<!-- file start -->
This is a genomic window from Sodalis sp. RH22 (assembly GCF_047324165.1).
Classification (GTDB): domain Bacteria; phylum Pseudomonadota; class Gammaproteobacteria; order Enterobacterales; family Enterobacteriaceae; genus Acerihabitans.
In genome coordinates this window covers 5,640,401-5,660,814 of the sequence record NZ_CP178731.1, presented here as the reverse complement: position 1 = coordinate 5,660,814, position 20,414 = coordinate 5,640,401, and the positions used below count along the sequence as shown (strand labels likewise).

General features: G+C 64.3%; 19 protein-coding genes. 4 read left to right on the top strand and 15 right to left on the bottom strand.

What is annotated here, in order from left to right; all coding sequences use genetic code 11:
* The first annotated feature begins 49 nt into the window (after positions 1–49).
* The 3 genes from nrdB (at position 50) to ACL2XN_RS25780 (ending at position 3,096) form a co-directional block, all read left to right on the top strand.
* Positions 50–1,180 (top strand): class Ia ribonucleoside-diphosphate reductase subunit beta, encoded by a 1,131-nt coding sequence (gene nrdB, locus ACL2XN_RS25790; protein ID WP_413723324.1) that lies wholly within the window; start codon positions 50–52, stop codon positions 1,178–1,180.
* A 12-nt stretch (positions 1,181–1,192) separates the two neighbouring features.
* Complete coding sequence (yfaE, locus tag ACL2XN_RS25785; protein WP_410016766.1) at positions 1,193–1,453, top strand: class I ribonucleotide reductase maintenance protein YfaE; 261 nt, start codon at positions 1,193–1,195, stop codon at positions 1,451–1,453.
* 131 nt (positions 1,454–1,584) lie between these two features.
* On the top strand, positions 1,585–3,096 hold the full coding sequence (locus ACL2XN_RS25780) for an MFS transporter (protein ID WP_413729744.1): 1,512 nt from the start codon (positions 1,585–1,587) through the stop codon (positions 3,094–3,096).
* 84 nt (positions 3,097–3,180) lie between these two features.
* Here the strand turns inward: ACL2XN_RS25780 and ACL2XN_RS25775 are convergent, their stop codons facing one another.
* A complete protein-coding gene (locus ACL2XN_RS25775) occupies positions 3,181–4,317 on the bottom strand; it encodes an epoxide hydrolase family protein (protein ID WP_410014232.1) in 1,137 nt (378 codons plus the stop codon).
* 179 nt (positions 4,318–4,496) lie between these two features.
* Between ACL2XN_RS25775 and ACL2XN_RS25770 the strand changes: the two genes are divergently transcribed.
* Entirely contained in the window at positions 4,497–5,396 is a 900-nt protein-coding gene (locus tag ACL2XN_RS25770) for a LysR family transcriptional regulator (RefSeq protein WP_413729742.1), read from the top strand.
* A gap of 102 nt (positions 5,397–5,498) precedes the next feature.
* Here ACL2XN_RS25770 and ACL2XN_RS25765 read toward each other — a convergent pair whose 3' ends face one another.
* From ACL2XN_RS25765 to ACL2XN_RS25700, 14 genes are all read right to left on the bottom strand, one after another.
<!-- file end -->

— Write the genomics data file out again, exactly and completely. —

This is a genomic window from Sodalis sp. RH22 (assembly GCF_047324165.1).
Classification (GTDB): domain Bacteria; phylum Pseudomonadota; class Gammaproteobacteria; order Enterobacterales; family Enterobacteriaceae; genus Acerihabitans.
In genome coordinates this window covers 5,640,401-5,660,814 of the sequence record NZ_CP178731.1, presented here as the reverse complement: position 1 = coordinate 5,660,814, position 20,414 = coordinate 5,640,401, and the positions used below count along the sequence as shown (strand labels likewise).

General features: G+C 64.3%; 19 protein-coding genes. 4 read left to right on the top strand and 15 right to left on the bottom strand.

What is annotated here, in order from left to right; all coding sequences use genetic code 11:
* The first annotated feature begins 49 nt into the window (after positions 1–49).
* The 3 genes from nrdB (at position 50) to ACL2XN_RS25780 (ending at position 3,096) form a co-directional block, all read left to right on the top strand.
* Positions 50–1,180 (top strand): class Ia ribonucleoside-diphosphate reductase subunit beta, encoded by a 1,131-nt coding sequence (gene nrdB, locus ACL2XN_RS25790; protein ID WP_413723324.1) that lies wholly within the window; start codon positions 50–52, stop codon positions 1,178–1,180.
* A 12-nt stretch (positions 1,181–1,192) separates the two neighbouring features.
* Complete coding sequence (yfaE, locus tag ACL2XN_RS25785; protein WP_410016766.1) at positions 1,193–1,453, top strand: class I ribonucleotide reductase maintenance protein YfaE; 261 nt, start codon at positions 1,193–1,195, stop codon at positions 1,451–1,453.
* 131 nt (positions 1,454–1,584) lie between these two features.
* On the top strand, positions 1,585–3,096 hold the full coding sequence (locus ACL2XN_RS25780) for an MFS transporter (protein ID WP_413729744.1): 1,512 nt from the start codon (positions 1,585–1,587) through the stop codon (positions 3,094–3,096).
* 84 nt (positions 3,097–3,180) lie between these two features.
* Here the strand turns inward: ACL2XN_RS25780 and ACL2XN_RS25775 are convergent, their stop codons facing one another.
* A complete protein-coding gene (locus ACL2XN_RS25775) occupies positions 3,181–4,317 on the bottom strand; it encodes an epoxide hydrolase family protein (protein ID WP_410014232.1) in 1,137 nt (378 codons plus the stop codon).
* 179 nt (positions 4,318–4,496) lie between these two features.
* Between ACL2XN_RS25775 and ACL2XN_RS25770 the strand changes: the two genes are divergently transcribed.
* Entirely contained in the window at positions 4,497–5,396 is a 900-nt protein-coding gene (locus tag ACL2XN_RS25770) for a LysR family transcriptional regulator (RefSeq protein WP_413729742.1), read from the top strand.
* A gap of 102 nt (positions 5,397–5,498) precedes the next feature.
* Here ACL2XN_RS25770 and ACL2XN_RS25765 read toward each other — a convergent pair whose 3' ends face one another.
* From ACL2XN_RS25765 to ACL2XN_RS25700, 14 genes are all read right to left on the bottom strand, one after another.